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Amitai Etzioni
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Amitai Etzioni
Senior Advisor to the Carter White House



Amitai Etzioni is an Israeli-American sociologist, best known for his work on communitarianism. Born in CologneGermany in 1929, Amitai Etzioni was four years old when the Nazis rose to power in Germany in 1933. The Etzioni family fled Germany in 1935 for Italy and then Greece, and then moved to Palestine in 1936, helping to establish and run a cooperative farm. Soon after his family settled in Palestine, Etzioni began to use the first name Amitai. In 1946 Etzioni dropped out of high school and served until 1948 in the Palmach, an elite fighting force within the Haganah, the underground army fighting to establish the state of Israel (it was during this time that he began to use the last name Etzioni).

From 1950 to 1951 Etzioni studied at an academic institute established by Martin Buber, and in 1951 enrolled in the Hebrew University of Jerusalem. He studied classical and contemporary works in sociology, completing both BA and MA degrees. In 1957 he enrolled at the University of California, Berkeley, and was a research assistant to Seymour Martin Lipset. He received his PhD in sociology in 1958, completing the degree in the record time of 18 months.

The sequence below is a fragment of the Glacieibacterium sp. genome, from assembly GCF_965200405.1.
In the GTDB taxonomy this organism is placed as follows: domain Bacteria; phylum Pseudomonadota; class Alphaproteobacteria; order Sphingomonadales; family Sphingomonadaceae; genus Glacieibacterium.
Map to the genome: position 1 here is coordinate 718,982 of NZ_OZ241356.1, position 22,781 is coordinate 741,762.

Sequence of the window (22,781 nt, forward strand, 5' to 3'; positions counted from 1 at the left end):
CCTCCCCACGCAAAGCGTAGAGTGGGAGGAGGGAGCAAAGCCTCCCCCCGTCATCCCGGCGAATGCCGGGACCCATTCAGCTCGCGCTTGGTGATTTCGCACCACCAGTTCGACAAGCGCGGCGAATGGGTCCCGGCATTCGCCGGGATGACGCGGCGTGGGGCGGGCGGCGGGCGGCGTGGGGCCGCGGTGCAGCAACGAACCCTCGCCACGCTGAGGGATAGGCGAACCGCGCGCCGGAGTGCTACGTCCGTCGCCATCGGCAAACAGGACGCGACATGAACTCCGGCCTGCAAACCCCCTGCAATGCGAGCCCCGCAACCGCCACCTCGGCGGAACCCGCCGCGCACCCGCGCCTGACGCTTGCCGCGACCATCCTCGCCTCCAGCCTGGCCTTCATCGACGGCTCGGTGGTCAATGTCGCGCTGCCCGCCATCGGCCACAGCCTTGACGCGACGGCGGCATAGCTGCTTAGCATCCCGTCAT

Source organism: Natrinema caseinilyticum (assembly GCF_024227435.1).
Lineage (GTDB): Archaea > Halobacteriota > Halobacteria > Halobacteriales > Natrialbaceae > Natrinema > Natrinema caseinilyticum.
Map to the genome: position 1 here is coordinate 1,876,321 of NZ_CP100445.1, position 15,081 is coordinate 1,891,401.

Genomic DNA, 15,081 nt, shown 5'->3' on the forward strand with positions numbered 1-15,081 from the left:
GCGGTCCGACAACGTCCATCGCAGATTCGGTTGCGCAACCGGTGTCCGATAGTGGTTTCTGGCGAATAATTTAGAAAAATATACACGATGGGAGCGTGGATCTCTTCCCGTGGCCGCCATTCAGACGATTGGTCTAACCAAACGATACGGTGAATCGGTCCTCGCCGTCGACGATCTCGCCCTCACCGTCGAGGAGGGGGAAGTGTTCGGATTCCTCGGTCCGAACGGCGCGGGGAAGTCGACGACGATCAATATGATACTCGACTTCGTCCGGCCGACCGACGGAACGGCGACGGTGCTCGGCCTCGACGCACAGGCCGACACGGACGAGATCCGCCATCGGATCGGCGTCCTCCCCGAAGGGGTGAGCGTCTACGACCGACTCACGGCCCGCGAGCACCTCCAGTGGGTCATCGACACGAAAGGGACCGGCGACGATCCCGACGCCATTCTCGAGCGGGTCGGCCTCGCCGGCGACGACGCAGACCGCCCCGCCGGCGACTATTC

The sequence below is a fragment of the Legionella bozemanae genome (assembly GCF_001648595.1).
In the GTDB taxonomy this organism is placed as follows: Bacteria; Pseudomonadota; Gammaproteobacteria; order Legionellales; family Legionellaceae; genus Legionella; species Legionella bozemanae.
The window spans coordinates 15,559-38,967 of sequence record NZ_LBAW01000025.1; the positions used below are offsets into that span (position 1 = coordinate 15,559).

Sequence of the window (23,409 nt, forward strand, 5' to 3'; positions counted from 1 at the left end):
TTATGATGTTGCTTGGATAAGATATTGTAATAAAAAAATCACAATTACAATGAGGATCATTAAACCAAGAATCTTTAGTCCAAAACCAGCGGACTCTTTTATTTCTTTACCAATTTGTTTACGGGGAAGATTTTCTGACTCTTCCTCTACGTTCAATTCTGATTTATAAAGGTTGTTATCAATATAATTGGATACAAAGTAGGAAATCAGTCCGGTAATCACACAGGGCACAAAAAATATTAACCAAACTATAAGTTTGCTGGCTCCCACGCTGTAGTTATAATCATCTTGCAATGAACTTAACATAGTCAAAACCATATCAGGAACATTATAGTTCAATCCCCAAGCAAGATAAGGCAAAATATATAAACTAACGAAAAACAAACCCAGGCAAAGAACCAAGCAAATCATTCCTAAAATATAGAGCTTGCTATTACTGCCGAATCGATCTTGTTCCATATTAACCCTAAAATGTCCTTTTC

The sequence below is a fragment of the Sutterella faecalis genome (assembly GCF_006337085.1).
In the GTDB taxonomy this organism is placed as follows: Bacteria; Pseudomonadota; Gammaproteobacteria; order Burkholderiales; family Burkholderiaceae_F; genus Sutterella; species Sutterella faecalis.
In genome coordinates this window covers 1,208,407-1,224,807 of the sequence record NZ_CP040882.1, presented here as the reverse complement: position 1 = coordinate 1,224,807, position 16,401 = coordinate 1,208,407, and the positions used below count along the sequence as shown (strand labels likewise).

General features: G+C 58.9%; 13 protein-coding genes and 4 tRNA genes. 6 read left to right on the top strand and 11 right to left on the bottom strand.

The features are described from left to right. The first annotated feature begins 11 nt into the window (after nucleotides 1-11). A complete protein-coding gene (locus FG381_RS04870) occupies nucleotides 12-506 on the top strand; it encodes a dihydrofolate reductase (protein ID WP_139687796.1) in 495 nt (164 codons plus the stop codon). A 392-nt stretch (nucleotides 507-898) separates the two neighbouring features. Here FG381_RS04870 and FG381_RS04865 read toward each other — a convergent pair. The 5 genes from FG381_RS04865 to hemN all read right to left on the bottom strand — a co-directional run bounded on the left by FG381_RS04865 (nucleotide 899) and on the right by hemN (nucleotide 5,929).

Etzioni went on to have a long and distinguished career. He served as a Senior Advisor to the Carter White House; taught at Columbia University, Harvard, University of California at Berkeley, and is a University Professor at The George Washington University. He served as the President of the American Sociological Association, and he founded the Communitarian Network (www.communitariannetwork.org). A study by Richard Posner ranked him among the top 100 American intellectuals. He is the author of numerous op-eds and his voice is frequently heard in the media. He is the author of several books, including The Active Society, The Moral Dimension, The New Golden Rule, My Brother’s Keeper, and Security First: For a Muscular, Moral Foreign Policy. His latest book, New Common Ground, was published by Potomac Books in 2009.

image: politico.com

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